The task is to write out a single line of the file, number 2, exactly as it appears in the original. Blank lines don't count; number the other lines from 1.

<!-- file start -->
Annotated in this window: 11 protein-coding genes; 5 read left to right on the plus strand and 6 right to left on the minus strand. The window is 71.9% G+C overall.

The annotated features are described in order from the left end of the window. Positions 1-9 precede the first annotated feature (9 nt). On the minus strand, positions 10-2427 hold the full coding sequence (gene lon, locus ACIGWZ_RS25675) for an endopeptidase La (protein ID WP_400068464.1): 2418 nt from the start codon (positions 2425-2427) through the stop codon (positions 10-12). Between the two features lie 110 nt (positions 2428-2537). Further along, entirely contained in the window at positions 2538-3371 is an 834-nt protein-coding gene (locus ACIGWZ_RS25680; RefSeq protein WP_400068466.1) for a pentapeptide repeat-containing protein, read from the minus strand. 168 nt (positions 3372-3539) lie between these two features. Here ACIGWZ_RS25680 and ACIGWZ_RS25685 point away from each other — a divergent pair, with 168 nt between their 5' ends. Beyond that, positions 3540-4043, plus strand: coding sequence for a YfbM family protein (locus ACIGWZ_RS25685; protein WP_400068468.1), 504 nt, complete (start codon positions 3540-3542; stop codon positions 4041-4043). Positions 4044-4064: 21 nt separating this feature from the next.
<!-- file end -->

The annotated features are described in order from the left end of the window. Positions 1-9 precede the first annotated feature (9 nt). On the minus strand, positions 10-2427 hold the full coding sequence (gene lon, locus ACIGWZ_RS25675) for an endopeptidase La (protein ID WP_400068464.1): 2418 nt from the start codon (positions 2425-2427) through the stop codon (positions 10-12). Between the two features lie 110 nt (positions 2428-2537). Further along, entirely contained in the window at positions 2538-3371 is an 834-nt protein-coding gene (locus ACIGWZ_RS25680; RefSeq protein WP_400068466.1) for a pentapeptide repeat-containing protein, read from the minus strand. 168 nt (positions 3372-3539) lie between these two features. Here ACIGWZ_RS25680 and ACIGWZ_RS25685 point away from each other — a divergent pair, with 168 nt between their 5' ends. Beyond that, positions 3540-4043, plus strand: coding sequence for a YfbM family protein (locus ACIGWZ_RS25685; protein WP_400068468.1), 504 nt, complete (start codon positions 3540-3542; stop codon positions 4041-4043). Positions 4044-4064: 21 nt separating this feature from the next.